Sunday, 6 March 2016

Right of wife to prosecute case U/S 498A of IPC v Territorial jurisdiction of court in offence U/S 498A of IPC

There is no dispute at the Bar that Section 498A is a continuing offence. Being unable to bear the alleged cruelty or 'torture, the wife has to go back to her parents place for shelter and in case, she is asked to prosecute her case under Section 498AIPC, at her matrimonial place, in our opinion, it will amount to deprivation of right to prosecute the case as a deserted lady will not be able to prosecute the same properly. The learned counsel for the respondent has referred to the case of Satvinder Kaur v. State (Government of NCT of Delhi) and Anr., reported in (1999) 8 SCC 728. Although the facts of the above case are identical, the matter relates to investigation only and the Apex Court refused to interfere with investigation.
Gauhati High Court
Bina Dey And Ors. vs Pratibha Dey (Baidya) on 10 April, 2003
Equivalent citations: 2003 CriLJ 3618, I (2004) DMC 725, (2003) 3 GLR 16

Bench: P Agarwal


1. Heard Mr. B.C. Das, learned counsel for the petitioners and Mr. S. Dasgupta and Mr. I.A. Talukdar, learned counsel for the respondent.
2. In this revision, under Section 482, Cr.PC, the petitioners have prayed for quashing of the complaint in C.R. Case No. 2035/2000 pending in the court of SDJM, Silchar. This is a complaint under Section 498AIPC filed by the wife. The quashing has been sought mainly on the ground that the court at Silchar has got no jurisdiction to try the matter as at the relevant time the parties were living at Mariani in the District of Jorhat. It is submitted that as the alleged incident of cruelty took place in the District of Jorhat, in view of the provisions of Section 181 Cr.PC, the court at Silchar has got no jurisdiction to try the matter. In support of the submission, learned counsel has placed reliance on a decision of the Delhi High Court in the case of Mohan Lal v. State, reported in 2000 Cri. LJ 3762, wherein the court held that as the alleged act or act of cruelty had taken place in Himachal Pradesh, the court at Delhi where the wife is residing at present, has no territorial jurisdiction to try the offence.
3. The learned counsel for the respondent on the other had placed reliance on a decision of the Allahabad High Court in the case of Vijai Ratan Sharma and Ors. v. State of U. P., reported in 1988 Cri. LJ 1581. Asimilar view was taken by the Rajasthan High Court considering that an offence under Section 498AIPC is a continuing offence. In the case of Jagdish and Ors. v. State of Rajasthan, reported in 1998 Cri. LJ 554, the Hon'ble Rajasthan High Court held as follows :
"7. If repeated demand for dowry is made and harassment is meted out to a woman which may be physical or mental is an act of cruelty. It is not necessary that the husband or his relatives must be present at the time when the housewife is subjected to cruelty. If their act or conduct, omission or commission is of such a nature which results in mental and physical harassment it will amount to an act of cruelty to a woman and it is immaterial that the woman is living at that relevant time at her matrimonial house or at her parents house. The offence under Section 498Ais a continuing offence and if the act of cruelty continues even while, the woman is living at her parents house, the offence is triable by both the Courts in whose territorial jurisdiction the act of continuing offence of cruelty has been committed at matrimonial house or the parents house. In the instant case, prima facie it has been shown that Narayani was subjected to cruelty at her matrimonial home Binjbayala and she was compelled to leave the matrimonial home due to the threats given by the petitioners. It has been further stated that when she was living at her parents house the petitioners insisted on their demand for Rs. One lakh failing which she will have to remain at her parents house. This prima facie at this stage shows that the petitioners continued to cause harassment to Narayani with a view to coerce her to satisfy their unlawful demand, i.e., to compel her to live at her parents house. Therefore, prima facie it appears that she has been subjected to cruelty at Manak Khedi within the definition of "cruelty' given in the explanation ofSection 498AIPC."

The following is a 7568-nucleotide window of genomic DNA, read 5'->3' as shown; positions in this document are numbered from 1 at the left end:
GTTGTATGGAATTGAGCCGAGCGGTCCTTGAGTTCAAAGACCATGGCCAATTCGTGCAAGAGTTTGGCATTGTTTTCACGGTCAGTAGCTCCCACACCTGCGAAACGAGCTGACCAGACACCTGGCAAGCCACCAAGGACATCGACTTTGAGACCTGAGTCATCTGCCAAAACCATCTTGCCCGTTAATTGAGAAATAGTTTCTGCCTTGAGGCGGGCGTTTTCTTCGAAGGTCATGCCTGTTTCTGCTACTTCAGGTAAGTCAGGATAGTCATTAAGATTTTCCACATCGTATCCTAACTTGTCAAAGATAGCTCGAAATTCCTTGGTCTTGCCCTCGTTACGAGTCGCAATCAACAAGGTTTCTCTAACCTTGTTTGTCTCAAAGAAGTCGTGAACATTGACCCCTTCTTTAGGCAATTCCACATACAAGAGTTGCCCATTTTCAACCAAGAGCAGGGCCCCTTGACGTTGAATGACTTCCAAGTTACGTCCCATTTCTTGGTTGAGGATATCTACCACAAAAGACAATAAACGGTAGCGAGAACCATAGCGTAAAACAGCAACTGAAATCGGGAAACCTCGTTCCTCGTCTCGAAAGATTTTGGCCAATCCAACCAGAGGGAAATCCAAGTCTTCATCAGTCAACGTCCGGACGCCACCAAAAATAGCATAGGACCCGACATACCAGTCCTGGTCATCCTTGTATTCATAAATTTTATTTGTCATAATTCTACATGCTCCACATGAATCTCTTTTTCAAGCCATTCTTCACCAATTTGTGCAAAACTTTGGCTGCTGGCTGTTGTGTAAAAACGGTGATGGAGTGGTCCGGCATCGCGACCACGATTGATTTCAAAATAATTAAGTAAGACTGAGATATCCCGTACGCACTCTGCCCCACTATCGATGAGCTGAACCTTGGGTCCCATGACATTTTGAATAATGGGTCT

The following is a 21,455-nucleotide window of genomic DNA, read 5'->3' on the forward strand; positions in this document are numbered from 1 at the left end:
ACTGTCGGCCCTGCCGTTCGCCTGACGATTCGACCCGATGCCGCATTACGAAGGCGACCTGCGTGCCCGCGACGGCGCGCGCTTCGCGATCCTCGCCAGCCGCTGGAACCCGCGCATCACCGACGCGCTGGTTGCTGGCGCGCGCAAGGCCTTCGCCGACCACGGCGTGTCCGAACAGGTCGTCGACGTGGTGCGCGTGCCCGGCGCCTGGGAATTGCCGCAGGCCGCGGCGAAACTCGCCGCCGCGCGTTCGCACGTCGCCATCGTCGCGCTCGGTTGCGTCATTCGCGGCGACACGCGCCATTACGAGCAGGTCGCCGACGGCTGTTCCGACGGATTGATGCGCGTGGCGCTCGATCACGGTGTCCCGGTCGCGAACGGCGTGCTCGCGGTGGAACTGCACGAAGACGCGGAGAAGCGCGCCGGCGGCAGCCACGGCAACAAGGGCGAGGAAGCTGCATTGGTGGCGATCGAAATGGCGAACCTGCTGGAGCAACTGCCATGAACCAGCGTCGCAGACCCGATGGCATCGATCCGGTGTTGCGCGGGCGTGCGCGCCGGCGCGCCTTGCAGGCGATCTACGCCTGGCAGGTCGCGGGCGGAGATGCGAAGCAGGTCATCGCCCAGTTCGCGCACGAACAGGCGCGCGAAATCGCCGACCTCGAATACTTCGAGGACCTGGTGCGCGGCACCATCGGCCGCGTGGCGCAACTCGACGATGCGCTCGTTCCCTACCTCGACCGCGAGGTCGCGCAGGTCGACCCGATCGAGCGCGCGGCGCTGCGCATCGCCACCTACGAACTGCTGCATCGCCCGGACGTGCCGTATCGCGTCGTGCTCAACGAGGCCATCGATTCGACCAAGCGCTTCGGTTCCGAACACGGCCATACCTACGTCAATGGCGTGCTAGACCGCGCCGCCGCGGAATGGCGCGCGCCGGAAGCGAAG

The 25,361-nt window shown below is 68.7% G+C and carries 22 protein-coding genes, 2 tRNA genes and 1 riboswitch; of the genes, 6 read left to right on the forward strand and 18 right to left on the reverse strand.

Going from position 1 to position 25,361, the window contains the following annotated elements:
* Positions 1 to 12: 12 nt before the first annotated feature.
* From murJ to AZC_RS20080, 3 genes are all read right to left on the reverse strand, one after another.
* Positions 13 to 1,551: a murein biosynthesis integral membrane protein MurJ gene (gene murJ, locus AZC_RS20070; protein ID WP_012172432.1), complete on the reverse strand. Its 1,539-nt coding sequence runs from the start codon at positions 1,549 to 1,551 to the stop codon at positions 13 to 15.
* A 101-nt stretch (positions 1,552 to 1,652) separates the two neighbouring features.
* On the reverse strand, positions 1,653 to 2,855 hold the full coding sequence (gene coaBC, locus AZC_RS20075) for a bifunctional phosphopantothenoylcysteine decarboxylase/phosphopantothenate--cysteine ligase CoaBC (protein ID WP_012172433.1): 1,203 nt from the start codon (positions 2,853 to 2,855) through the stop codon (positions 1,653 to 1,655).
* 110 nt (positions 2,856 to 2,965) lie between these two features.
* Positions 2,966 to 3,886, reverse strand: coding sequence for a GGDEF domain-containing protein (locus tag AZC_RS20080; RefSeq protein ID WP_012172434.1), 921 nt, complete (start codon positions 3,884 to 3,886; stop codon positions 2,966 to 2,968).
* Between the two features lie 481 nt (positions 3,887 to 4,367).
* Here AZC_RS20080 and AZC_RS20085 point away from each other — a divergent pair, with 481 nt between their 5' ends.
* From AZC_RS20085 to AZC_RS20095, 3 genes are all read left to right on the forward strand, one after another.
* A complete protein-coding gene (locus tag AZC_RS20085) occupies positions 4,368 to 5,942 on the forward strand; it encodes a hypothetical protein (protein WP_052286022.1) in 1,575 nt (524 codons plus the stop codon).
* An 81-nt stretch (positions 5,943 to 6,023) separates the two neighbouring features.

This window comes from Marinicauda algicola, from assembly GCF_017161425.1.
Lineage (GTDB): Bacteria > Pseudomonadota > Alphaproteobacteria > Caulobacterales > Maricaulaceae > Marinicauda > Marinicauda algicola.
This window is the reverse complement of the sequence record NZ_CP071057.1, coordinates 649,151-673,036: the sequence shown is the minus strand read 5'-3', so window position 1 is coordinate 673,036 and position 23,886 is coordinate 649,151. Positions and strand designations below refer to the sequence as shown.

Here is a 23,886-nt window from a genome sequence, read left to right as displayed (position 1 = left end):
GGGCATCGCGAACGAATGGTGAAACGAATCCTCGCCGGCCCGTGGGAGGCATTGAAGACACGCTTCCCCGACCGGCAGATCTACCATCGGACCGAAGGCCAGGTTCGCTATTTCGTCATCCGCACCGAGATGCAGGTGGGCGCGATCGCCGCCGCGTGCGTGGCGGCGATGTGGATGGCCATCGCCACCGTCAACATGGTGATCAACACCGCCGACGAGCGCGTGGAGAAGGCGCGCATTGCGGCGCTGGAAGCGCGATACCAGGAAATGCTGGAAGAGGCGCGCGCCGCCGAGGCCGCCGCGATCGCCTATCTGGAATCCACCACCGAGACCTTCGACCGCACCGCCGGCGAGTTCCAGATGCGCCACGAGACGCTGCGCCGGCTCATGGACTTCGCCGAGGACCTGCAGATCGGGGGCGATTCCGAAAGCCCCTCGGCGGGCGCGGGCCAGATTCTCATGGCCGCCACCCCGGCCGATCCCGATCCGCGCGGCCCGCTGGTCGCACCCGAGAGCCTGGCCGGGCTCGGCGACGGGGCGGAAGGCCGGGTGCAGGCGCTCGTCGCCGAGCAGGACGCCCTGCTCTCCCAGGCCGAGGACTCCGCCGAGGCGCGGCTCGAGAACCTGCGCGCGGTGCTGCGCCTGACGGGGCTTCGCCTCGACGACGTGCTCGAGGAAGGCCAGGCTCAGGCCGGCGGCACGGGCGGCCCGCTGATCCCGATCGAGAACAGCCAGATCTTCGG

4. There is no dispute at the Bar that Section 498A is a continuing offence. Being unable to bear the alleged cruelty or 'torture, the wife has to go back to her parents place for shelter and in case, she is asked to prosecute her case under Section 498AIPC, at her matrimonial place, in our opinion, it will amount to deprivation of right to prosecute the case as a deserted lady will not be able to prosecute the same properly. The learned counsel for the respondent has referred to the case of Satvinder Kaur v. State (Government of NCT of Delhi) and Anr., reported in (1999) 8 SCC 728. Although the facts of the above case are identical, the matter relates to investigation only and the Apex Court refused to interfere with investigation.
5. Considering the provisions of law, we are of the view that the ratio of law laid down by the Allahabad High Court and Rajasthan High Court as quoted above, will be correct question of law. We do not agree with the proposition of law laid down by the Delhi High Court. It is therefore held that in an offence under Section 498AIPC, the place where the wife is forced to take shelter has the jurisdiction to try the offence under Section 498AIPC.

6. In view of the above, we find no merit in this revision petition and the revision petition stands dismissed. The petitioners and the complainant shall appear before the Court of SDJM, Cachar, Silchar on 27.5.2003. Send down the records.
Print Page

No comments:

Post a Comment